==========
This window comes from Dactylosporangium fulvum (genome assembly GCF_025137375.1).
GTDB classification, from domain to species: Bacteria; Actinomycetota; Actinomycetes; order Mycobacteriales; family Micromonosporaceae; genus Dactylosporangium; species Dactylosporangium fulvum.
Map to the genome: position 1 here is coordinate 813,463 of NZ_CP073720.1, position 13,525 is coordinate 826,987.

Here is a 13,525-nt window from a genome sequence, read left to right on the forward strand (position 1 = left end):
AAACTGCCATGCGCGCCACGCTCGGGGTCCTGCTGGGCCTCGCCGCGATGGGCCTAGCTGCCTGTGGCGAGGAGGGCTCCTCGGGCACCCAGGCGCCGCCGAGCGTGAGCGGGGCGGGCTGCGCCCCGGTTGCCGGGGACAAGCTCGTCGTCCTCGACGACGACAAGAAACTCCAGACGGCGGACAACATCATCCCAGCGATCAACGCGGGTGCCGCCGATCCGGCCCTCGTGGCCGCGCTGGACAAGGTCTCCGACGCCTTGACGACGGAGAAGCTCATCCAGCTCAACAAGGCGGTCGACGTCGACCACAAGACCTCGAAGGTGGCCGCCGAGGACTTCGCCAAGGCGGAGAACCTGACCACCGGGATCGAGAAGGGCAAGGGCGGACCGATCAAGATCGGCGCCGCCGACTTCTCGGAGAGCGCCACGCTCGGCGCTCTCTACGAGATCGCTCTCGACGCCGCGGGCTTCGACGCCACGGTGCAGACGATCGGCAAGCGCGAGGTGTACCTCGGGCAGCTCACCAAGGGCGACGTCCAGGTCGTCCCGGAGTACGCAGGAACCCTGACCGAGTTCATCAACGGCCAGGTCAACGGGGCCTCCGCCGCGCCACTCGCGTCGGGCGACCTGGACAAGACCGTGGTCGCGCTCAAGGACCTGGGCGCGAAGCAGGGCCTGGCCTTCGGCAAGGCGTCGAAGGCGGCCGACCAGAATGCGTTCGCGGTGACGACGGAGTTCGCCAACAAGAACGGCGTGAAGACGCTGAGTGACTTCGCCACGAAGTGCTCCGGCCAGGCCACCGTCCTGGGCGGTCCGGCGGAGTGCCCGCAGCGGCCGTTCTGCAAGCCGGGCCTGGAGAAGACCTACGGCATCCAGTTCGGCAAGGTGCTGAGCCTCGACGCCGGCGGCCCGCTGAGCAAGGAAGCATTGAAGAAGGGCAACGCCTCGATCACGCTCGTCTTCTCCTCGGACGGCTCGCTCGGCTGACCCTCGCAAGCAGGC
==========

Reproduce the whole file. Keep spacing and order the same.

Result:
This window comes from Dactylosporangium fulvum (genome assembly GCF_025137375.1).
GTDB classification, from domain to species: Bacteria; Actinomycetota; Actinomycetes; order Mycobacteriales; family Micromonosporaceae; genus Dactylosporangium; species Dactylosporangium fulvum.
Map to the genome: position 1 here is coordinate 813,463 of NZ_CP073720.1, position 13,525 is coordinate 826,987.

Here is a 13,525-nt window from a genome sequence, read left to right on the forward strand (position 1 = left end):
AAACTGCCATGCGCGCCACGCTCGGGGTCCTGCTGGGCCTCGCCGCGATGGGCCTAGCTGCCTGTGGCGAGGAGGGCTCCTCGGGCACCCAGGCGCCGCCGAGCGTGAGCGGGGCGGGCTGCGCCCCGGTTGCCGGGGACAAGCTCGTCGTCCTCGACGACGACAAGAAACTCCAGACGGCGGACAACATCATCCCAGCGATCAACGCGGGTGCCGCCGATCCGGCCCTCGTGGCCGCGCTGGACAAGGTCTCCGACGCCTTGACGACGGAGAAGCTCATCCAGCTCAACAAGGCGGTCGACGTCGACCACAAGACCTCGAAGGTGGCCGCCGAGGACTTCGCCAAGGCGGAGAACCTGACCACCGGGATCGAGAAGGGCAAGGGCGGACCGATCAAGATCGGCGCCGCCGACTTCTCGGAGAGCGCCACGCTCGGCGCTCTCTACGAGATCGCTCTCGACGCCGCGGGCTTCGACGCCACGGTGCAGACGATCGGCAAGCGCGAGGTGTACCTCGGGCAGCTCACCAAGGGCGACGTCCAGGTCGTCCCGGAGTACGCAGGAACCCTGACCGAGTTCATCAACGGCCAGGTCAACGGGGCCTCCGCCGCGCCACTCGCGTCGGGCGACCTGGACAAGACCGTGGTCGCGCTCAAGGACCTGGGCGCGAAGCAGGGCCTGGCCTTCGGCAAGGCGTCGAAGGCGGCCGACCAGAATGCGTTCGCGGTGACGACGGAGTTCGCCAACAAGAACGGCGTGAAGACGCTGAGTGACTTCGCCACGAAGTGCTCCGGCCAGGCCACCGTCCTGGGCGGTCCGGCGGAGTGCCCGCAGCGGCCGTTCTGCAAGCCGGGCCTGGAGAAGACCTACGGCATCCAGTTCGGCAAGGTGCTGAGCCTCGACGCCGGCGGCCCGCTGAGCAAGGAAGCATTGAAGAAGGGCAACGCCTCGATCACGCTCGTCTTCTCCTCGGACGGCTCGCTCGGCTGACCCTCGCAAGCAGGC